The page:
Rios’ frustration crackled in his voice and insisted that while he waited to be scheduled a fight, his promoter was too busy focusing on “the Manny Pacquiao situation”; in which the former eight-division world champ lost the bust of the century against Floyd Mayweather Jr. Pacquiao faced criticism and lawsuits after claiming a shoulder injury hindered his performance in May and as a result Top Rank focused time on damage control for Pacquiao instead of getting a fight for Rios.

“Am I little upset?” Rios expressed, “Yes. It just sucks.”

Rios was also asked if he is considering jumping ship from Top Rank to look for another handler who can offer more options.

“It’s a part of business,” Rios said. “Sometimes the other business doesn’t do good no more, and they’ve done everything they can do and now it’s time to move on. But we don’t know. . . right now it’s just one of those things where I’m in a predicament where I got to wait and say ‘what the f—,’ because I do have a contract with Top Rank, so it’s just one of those things where we got to wait around and see. But am I happy with them right now? No. Because how they have been treating me and I’ve been loyal to those guys, and I did everything they told me to do.”

Rios even went as far as to say that he would be willing to move up in weight in search for a fight, although he is relatively new to the welterweight division with only three fights.

“It seems like that’s what they (Top Rank) want me to do,” Rios snarled. “I ain’t scared; I’ll go to 154 and fight a f—— big guy. I don’t give a f—, he bleeds like I bleed, he sh– like I sh–, I don’t give a f— I’ll fight a guy at 154.”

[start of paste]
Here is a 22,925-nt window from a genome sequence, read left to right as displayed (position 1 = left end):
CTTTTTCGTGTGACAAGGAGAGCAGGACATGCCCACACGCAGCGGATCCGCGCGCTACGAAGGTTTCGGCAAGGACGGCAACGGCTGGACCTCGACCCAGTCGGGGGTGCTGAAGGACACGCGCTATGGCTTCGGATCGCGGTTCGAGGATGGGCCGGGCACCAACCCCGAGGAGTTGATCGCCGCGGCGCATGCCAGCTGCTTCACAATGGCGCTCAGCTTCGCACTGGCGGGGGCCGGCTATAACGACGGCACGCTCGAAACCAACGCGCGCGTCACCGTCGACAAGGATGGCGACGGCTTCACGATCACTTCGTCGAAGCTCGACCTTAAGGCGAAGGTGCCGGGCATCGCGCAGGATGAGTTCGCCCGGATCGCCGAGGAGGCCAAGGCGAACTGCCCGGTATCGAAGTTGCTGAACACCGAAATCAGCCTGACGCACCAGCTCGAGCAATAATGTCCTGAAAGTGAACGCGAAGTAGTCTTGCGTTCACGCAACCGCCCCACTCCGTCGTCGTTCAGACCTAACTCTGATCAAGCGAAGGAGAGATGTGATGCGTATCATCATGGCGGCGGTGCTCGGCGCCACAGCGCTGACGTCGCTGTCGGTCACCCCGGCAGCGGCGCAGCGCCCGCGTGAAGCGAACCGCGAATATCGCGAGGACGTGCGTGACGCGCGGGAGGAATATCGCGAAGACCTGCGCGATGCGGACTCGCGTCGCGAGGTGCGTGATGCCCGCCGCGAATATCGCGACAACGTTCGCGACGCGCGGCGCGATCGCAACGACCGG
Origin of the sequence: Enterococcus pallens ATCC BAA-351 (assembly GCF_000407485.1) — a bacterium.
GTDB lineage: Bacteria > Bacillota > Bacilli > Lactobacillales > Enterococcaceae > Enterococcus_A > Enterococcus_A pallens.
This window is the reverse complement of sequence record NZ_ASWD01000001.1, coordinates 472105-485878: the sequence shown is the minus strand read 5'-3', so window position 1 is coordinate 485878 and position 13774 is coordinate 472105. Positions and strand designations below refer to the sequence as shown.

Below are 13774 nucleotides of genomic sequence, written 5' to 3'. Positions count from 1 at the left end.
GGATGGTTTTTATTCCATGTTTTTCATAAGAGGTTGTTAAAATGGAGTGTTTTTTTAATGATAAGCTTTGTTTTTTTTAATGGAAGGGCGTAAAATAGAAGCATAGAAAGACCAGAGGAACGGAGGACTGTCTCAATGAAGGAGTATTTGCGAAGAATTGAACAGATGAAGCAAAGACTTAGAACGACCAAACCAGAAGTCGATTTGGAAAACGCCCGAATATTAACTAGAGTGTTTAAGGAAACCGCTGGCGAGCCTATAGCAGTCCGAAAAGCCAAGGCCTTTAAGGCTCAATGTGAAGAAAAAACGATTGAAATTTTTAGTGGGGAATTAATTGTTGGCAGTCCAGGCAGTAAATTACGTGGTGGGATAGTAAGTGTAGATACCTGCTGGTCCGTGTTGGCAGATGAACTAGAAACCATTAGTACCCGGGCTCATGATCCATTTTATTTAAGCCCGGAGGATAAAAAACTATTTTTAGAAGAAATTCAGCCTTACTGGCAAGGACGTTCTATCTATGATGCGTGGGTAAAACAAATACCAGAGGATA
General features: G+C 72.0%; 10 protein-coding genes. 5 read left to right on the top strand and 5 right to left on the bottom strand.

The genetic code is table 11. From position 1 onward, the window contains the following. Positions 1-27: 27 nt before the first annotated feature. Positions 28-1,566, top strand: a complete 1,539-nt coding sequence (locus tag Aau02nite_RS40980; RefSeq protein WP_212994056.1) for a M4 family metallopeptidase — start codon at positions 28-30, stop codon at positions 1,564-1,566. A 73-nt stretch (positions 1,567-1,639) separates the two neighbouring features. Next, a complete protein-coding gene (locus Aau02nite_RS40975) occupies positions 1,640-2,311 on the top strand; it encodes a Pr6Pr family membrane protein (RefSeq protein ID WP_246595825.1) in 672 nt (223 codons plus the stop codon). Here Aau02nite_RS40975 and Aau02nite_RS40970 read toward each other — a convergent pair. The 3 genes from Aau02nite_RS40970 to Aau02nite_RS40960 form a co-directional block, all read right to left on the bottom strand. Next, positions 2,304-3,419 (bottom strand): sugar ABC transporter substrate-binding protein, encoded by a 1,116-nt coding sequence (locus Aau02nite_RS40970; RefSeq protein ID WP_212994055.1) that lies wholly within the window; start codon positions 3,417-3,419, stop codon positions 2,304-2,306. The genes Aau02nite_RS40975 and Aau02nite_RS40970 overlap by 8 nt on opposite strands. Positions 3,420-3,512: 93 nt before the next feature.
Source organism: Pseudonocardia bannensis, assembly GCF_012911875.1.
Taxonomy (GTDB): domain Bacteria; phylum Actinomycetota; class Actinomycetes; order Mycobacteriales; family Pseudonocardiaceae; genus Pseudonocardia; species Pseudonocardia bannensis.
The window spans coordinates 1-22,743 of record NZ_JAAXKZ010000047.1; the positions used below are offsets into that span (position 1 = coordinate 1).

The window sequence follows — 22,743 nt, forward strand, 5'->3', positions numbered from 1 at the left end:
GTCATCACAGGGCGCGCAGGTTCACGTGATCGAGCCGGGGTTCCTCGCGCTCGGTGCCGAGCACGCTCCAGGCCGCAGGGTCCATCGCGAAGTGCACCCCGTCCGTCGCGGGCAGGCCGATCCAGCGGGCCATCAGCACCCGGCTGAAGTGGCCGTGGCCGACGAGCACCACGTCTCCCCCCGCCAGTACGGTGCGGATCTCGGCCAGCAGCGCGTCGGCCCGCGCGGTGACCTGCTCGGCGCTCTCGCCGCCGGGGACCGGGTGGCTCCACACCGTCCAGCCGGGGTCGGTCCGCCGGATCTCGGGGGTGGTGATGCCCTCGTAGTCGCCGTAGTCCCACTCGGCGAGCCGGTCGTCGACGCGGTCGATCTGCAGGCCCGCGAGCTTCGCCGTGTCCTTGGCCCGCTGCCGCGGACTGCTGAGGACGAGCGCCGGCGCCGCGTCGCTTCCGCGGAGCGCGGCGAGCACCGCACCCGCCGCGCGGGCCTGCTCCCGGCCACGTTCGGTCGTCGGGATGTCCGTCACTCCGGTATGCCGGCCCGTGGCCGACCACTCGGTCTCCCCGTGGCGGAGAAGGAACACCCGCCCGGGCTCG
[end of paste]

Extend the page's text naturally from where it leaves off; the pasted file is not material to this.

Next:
Rios is fighting in November but not against Provodnikov. Instead, he recently signed a deal to fight pound-for-pound star Timothy Bradley Jr. at the Thomas & Mack Center in Las Vegas.

While Bradley (32-1-1, 12 Ko’s) is not a pay-per-view star, he undoubtedly has the best resume at 147 pounds who isn’t Mayweather or Pacquiao.

Bradley is a freakishly conditioned athlete who possesses amazing boxing ability, but he has been dragged into slugfests before against former junior welterweight champs Jesse Vargas and Provodnikov. He won both of those bouts but took unnecessary punishment to do so. The question is, can his body withstand another firefight with a pressure fighter like Rios?

Rios like many fighters has had his share of controversial moments, again, both in and out of the ring. He was given what many people thought was a gift decision in his last fight as a lightweight against Abril, and he received harsh criticism for a video interview where he mocked boxing guru Freddie Roach, imitating Roach’s disability, Parkinson’s disease.

Rios is not a perfect person and is certainly not a perfect fighter. His style is more chaotic than methodical, but what is agreed is that he is undeniably an all-action fighter who is incredibly fun to watch at his best and should not be sitting on the sidelines. He said that he would rather not face another Cameron Dunkin fighter like himself which includes the likes of Vargas and Terence Crawford.

However he is probably getting more money to face Bradley instead, and there is still the aforementioned fight with Provodnikov that can be made win, lose or draw.

What is good for Rios and boxing is that Top Rank finally came through. He has a fight against a top name, in what should be a good scuffle, and he’ll have the chance to bring home another paycheck to put food on the table for his wife and five kids.

(note: this interview is linked at the top and takes place before the announcement of the Bradley-Rios fight.)